The Seventh Continent (1989), Haneke's first theatrical feature, is a formidable, assured and chilling depiction of middle-class anomie. The director's desire to alienate audience from subject couldn't be more plain: It's nearly 10 minutes before we get the first identifiable glimpse of any of the characters' faces. Instead, Haneke carves disassociated tableaux from their daily routine: hands working a coffeemaker or cereal spilling into a bowl. The effect is at once mundane and unbearably intense, an unbroken rhythm that becomes dizzyingly uncomfortable. (Sustained rhythm is critical to Haneke's art, so if you're watching these at home, I suggest turning off the phone and hiding the remote.) Moving forward a year, Haneke repeats the same events, and repeats them again, until the family's explosive response to their circle of tedium starts to seem like a natural conclusion.
Boredom produces equally violent results in Benny's Video, in which a teenage boy murders a young girl with a pig-killing gun because he wants "to see what it feels like." Again, Haneke keeps his distance. The central murder is filmed at a double remove, with a stationary camera focused on a video monitor, although Haneke encourages us to use our imagination. Benny confidently proclaims that movie violence is only "ketchup and plastic," but Haneke's largely bloodless approach (at least, until after the fact) is far more wrenching.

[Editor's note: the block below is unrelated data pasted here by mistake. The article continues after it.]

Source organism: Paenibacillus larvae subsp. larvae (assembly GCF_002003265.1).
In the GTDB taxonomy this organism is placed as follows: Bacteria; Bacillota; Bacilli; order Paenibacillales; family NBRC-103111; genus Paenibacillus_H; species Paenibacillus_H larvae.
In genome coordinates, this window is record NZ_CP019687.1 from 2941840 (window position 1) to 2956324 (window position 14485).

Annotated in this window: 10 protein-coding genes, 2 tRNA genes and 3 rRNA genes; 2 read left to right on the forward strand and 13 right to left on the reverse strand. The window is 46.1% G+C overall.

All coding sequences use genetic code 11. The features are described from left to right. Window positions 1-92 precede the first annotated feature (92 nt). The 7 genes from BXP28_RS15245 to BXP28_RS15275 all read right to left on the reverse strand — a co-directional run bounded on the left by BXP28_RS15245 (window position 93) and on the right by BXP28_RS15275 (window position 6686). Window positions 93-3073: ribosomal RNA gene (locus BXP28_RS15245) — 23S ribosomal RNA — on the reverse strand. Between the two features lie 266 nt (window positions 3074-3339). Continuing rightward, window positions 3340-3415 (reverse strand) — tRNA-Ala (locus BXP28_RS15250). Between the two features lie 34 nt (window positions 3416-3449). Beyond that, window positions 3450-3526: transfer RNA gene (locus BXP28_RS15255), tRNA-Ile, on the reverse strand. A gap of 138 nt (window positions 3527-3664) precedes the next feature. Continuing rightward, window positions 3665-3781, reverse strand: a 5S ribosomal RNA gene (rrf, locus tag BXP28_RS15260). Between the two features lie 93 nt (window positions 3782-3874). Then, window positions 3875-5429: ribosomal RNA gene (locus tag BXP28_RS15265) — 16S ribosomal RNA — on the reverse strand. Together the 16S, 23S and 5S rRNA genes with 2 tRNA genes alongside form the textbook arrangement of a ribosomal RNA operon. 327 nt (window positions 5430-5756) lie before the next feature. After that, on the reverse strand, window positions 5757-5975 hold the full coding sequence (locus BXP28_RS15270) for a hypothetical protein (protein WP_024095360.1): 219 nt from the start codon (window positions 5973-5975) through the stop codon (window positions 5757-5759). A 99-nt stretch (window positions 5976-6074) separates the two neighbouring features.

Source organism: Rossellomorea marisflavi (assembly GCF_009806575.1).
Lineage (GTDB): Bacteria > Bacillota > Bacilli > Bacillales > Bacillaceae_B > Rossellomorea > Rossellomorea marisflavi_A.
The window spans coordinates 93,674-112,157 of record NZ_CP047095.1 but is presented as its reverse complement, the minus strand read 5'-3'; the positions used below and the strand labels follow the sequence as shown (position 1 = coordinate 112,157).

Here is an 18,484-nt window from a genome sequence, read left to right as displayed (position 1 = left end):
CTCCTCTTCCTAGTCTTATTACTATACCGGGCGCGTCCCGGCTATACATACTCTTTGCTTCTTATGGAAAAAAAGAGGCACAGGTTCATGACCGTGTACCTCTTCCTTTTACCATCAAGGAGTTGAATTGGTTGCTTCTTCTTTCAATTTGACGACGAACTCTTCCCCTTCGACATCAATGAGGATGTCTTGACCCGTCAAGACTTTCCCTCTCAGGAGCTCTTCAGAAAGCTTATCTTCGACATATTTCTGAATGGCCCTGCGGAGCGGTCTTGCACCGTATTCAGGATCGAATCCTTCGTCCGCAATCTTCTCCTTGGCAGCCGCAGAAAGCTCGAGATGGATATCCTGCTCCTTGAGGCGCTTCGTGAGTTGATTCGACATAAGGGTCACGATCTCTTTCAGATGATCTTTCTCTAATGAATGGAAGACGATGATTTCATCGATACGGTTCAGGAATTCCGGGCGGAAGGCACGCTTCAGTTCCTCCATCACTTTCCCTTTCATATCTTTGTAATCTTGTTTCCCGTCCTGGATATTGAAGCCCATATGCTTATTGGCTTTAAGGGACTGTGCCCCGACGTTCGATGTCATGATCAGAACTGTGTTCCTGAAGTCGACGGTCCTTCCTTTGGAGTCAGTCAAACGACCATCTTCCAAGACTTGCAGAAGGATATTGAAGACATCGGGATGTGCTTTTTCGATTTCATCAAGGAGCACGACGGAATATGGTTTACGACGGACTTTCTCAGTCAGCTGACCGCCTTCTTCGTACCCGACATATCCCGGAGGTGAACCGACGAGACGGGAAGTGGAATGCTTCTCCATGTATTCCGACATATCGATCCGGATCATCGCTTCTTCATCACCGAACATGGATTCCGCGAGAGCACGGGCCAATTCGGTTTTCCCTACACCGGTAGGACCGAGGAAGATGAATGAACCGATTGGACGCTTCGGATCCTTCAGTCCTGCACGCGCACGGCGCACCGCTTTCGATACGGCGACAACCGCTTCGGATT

Still, the worst is yet to come. Funny Games is utterly brutal and entirely unnerving, the story of a family (as always, the statutory minimum of two parents and a single child) are held hostage by two soft-spoken, well-kept psychopaths (one of whom played the young murderer in Benny's Video). The two young men, who go by the names of various pop culture duos (Beavis and Butt-head, Tom and Jerry) insinuate their way into the family's lakefront house, and promptly shatter the father's leg with a golf club. What follows is nearly an hour of excruciating physical and psychological torture, culminating in the most devastating act in any of Haneke's films.